All systems go for next phase of South Australia’s first state satellite
The development of South Australia’s first state satellite has taken a giant leap toward delivering tangible data solutions, following the successful completion of the Critical Design Review (CDR).
This step marks a major milestone for the South Australian Space Services Mission satellite, Kanyini, with the project team finalising the design of the 6U spacecraft with integrated payloads and initiating the start of its manufacture and test phase.
Founder and CEO of Inovor Technologies, the company responsible for Kanyini’s design and build, Dr Matthew Tetlow said the success of the CDR gave the green light for the project’s next phase.
“The successful CDR – this confidence in the design of the spacecraft – provides a boost as we head towards the next big milestone which is to test and integrate the payloads into the satellite which will provide services to the South Australia government,” Dr Tetlow said.
“The process of building a spacecraft with our project partners is dynamic – the mission has a very complex payload suite which has given our team the chance to be innovative and creative in developing solutions to meet the mission requirements.
“We’ve all risen to the challenge – kudos to everyone involved.”
One research project conducted through the SmartSat CRC has already demonstrated reliable, cost-effective monitoring of the Department of Environment’s extensive network of groundwater bores through Internet of Things (IoT) and nano-satellite telecommunications will be utilising the technology onboard Kanyini.
The research project, conducted by FrontierSI, Myriota, Uni SA, NGIS Australia and Department for Environment and Water, has resulted in the development of an end-to-end solution for transmitting and aggregating automatically collected information from bores across rural and regional South Australia, with a focus on environmental water monitoring.
FrontierSI Deputy CEO, Phillip Delaney, reinforced the project’s success and praised the collaboration between the South Australian Government and SmartSat CRC.
“We have been working closely with Myriota, UniSA, NGIS Australia, and the Department for Environment and Water over the past two years to demonstrate the transformative use of Internet-of-Things and nanosatellite communications to improve groundwater bore monitoring and management in the harsh environment of remote Australia,” he said.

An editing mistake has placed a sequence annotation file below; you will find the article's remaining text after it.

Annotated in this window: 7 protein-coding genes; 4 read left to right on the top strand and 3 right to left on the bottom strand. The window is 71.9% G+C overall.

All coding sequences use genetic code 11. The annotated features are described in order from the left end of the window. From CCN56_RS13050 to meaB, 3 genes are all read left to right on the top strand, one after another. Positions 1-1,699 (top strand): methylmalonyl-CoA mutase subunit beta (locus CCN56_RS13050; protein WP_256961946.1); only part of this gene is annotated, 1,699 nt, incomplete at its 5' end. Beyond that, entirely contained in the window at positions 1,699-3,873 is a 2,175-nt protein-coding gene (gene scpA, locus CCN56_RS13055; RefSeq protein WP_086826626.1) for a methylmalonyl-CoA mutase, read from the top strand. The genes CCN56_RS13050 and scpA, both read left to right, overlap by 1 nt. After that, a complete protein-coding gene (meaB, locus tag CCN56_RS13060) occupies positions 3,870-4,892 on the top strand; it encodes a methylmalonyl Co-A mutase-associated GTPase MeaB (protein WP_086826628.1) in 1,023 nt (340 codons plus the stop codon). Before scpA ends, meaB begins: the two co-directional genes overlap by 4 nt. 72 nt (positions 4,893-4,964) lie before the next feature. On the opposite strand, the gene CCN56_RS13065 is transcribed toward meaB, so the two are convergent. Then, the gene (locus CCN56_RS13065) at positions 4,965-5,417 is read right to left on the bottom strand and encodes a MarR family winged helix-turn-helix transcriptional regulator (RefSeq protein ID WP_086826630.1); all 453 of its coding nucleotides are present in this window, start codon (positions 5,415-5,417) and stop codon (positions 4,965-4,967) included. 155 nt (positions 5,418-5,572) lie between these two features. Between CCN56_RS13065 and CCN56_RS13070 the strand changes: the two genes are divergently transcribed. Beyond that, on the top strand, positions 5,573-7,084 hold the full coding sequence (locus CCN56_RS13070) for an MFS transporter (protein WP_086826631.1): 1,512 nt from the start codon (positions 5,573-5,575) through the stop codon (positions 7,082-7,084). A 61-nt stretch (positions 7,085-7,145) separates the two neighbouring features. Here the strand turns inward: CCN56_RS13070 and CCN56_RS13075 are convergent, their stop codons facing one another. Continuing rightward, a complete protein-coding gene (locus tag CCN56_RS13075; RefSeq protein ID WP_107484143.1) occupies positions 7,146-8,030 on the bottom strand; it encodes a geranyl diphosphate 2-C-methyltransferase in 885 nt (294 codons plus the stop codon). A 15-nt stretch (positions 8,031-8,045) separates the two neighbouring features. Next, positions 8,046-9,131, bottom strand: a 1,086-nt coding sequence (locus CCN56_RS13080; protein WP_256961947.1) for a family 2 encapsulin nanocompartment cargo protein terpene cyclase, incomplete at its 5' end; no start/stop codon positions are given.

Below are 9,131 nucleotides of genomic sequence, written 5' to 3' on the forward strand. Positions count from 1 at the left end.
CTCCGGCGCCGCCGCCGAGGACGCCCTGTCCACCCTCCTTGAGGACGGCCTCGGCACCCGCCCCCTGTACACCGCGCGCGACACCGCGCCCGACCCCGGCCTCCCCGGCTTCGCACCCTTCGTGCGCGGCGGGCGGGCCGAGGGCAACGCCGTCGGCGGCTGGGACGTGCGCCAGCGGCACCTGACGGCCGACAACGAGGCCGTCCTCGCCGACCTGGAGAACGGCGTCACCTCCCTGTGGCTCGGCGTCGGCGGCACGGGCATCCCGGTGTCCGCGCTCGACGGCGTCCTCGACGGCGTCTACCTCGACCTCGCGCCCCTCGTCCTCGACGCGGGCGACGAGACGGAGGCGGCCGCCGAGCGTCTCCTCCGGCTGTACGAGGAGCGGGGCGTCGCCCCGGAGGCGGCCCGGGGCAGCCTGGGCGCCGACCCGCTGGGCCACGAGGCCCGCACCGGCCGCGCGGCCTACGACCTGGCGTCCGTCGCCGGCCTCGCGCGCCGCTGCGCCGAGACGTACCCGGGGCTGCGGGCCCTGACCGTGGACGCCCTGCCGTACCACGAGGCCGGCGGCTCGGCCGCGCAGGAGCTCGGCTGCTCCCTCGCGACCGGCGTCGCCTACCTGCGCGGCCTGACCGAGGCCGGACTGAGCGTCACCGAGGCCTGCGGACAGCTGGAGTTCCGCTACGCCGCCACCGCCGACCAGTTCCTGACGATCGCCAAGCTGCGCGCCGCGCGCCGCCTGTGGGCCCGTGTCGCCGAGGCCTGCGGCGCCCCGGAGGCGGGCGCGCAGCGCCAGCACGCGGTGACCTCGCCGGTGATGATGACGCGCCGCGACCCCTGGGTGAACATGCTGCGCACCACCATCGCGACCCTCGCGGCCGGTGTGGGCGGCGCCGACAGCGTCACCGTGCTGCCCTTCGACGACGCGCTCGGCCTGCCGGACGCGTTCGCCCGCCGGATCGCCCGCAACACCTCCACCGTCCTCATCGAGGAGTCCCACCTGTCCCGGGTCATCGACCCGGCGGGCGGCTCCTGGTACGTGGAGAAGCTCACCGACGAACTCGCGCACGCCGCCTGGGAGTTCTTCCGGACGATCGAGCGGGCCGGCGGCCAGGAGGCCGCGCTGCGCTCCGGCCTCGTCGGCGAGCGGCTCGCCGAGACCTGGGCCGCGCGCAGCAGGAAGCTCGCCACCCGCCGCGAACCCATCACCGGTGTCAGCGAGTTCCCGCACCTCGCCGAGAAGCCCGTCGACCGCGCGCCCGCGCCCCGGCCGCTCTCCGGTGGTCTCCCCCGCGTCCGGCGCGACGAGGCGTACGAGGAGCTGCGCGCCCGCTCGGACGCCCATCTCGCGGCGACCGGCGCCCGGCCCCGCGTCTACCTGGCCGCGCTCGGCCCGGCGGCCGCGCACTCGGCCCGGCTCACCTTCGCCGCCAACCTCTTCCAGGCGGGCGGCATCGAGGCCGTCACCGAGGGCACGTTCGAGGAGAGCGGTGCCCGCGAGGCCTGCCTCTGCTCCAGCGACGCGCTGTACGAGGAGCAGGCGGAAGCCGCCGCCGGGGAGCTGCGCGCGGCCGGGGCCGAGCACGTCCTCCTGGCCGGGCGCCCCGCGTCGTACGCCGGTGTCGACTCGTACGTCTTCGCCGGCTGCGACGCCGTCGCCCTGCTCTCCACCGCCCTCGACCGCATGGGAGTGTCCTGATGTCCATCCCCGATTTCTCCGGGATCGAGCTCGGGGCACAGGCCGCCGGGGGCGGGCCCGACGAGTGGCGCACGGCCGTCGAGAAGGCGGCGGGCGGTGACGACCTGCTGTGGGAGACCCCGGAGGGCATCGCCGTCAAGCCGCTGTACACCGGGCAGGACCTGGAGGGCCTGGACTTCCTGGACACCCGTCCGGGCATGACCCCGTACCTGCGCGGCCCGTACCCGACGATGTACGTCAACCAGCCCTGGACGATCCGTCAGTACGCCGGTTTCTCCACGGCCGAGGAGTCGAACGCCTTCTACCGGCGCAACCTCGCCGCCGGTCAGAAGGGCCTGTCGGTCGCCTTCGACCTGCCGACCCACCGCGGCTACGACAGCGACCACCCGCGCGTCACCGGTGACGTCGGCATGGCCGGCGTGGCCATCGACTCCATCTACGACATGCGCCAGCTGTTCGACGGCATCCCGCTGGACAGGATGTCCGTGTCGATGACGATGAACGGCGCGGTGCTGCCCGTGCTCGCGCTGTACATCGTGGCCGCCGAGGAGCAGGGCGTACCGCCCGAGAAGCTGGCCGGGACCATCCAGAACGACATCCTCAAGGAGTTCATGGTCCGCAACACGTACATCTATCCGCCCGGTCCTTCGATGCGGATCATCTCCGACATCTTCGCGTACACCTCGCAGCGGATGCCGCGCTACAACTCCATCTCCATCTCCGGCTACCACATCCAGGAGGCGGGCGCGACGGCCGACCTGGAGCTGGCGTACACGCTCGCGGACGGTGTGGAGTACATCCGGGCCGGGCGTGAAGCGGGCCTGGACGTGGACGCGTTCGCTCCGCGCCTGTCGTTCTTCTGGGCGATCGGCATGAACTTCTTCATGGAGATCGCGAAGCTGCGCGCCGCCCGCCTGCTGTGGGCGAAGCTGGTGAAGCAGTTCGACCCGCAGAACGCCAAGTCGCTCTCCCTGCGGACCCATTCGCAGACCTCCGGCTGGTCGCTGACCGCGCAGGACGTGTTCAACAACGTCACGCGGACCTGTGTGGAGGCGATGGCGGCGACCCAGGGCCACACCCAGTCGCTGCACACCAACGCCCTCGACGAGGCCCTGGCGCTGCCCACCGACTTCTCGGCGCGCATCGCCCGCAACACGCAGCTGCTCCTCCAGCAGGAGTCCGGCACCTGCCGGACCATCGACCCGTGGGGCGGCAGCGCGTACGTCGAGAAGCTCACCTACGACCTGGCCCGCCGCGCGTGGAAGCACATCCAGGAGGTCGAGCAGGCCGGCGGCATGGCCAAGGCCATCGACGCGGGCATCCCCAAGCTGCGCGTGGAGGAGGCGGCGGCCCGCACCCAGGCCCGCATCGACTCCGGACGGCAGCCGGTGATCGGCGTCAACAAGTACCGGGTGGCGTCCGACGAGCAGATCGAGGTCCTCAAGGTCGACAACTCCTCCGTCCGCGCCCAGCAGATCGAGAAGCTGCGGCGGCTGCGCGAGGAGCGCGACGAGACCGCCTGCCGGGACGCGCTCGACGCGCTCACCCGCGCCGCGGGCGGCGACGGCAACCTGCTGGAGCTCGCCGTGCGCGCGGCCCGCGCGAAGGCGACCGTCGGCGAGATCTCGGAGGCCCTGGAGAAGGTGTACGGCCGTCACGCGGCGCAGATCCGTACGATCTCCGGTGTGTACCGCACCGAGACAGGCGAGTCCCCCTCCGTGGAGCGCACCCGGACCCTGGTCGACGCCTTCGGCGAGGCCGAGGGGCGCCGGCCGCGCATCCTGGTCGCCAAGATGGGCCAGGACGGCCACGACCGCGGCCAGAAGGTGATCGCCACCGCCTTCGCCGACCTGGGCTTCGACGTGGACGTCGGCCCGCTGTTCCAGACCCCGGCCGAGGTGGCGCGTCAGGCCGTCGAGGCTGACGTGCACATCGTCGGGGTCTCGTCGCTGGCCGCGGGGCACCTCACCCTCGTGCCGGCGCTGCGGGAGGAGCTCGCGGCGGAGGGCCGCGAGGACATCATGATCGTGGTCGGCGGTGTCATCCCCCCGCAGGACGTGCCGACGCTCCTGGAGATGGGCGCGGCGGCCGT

“This project has created a wealth of information on groundwater, transforming once per year updates on groundwater into data points multiple times per day. This will be critical to underpinning decision making, reactive to events, and understanding the impacts of developments on the whole groundwater network.”
“Importantly, as many of these sites are in hard, remote environments, there are substantial safely benefits gained by reducing the number of times these sites need to be visited.”
“All of these benefits would not be possible without this transformation space enabled communications technology. Congratulations to the South Australian government, the SIGWater project team, and SmartSat CRC for their collaboration and belief in this innovative body of work.”
With much of Australia’s groundwater being a main source of drinking water for many regional townships and heavily utilised by agriculture, mining and the energy sectors, this project has the potential to significantly optimise groundwater optimisation, reduce staff field time and increase the availability of groundwater information.
SmartSat CRC Chief Executive Officer Andy Koronios said state’s investment in Kanyini is providing researchers with a vehicle to develop real-world technology based on their research to the benefit of a range of stakeholder.
“We are dedicated to developing satellite IoT connectivity technologies that help solve some of the biggest challenges facing Australian industries, and that includes water security for our environment, community and the economy” Prof Koronios said.
“With over a third of the world’s biggest groundwater systems already in distress, this project will put Australia in pole position to be a global leader in groundwater management and apply the solution locally and abroad. It is fantastic to know that we can deliver this technology to space aboard a sovereign satellite such as Kanyini.”
“The data captured by this satellite will help progress valuable research into satellite technology. We are continuing to look at new projects that will provide services for the South Australian Government.”
As IoT lead for the mission, Myriota co-founder and Chief Technology Officer, Dr David Haley added that the data collected would have enormous benefits for users here on Earth.
“The success of the Kanyini Critical Design Review marks the beginning of a new phase of the program where the Myriota and Inovor teams will proceed with assembly, integration and testing of the spacecraft and its two payloads,” Dr Haley said.
“The Internet of Things payload will add to the Myriota Network, collecting data from devices and sensors on the Earth’s surface, working together with hyperspectral imaging collected from the earth observation payload to support a wide array of applications including aiding farmers in monitoring water levels so they can more accurately predict future crop yields and supporting emergency services personnel to monitor, manage and mitigate emergencies like bushfires.”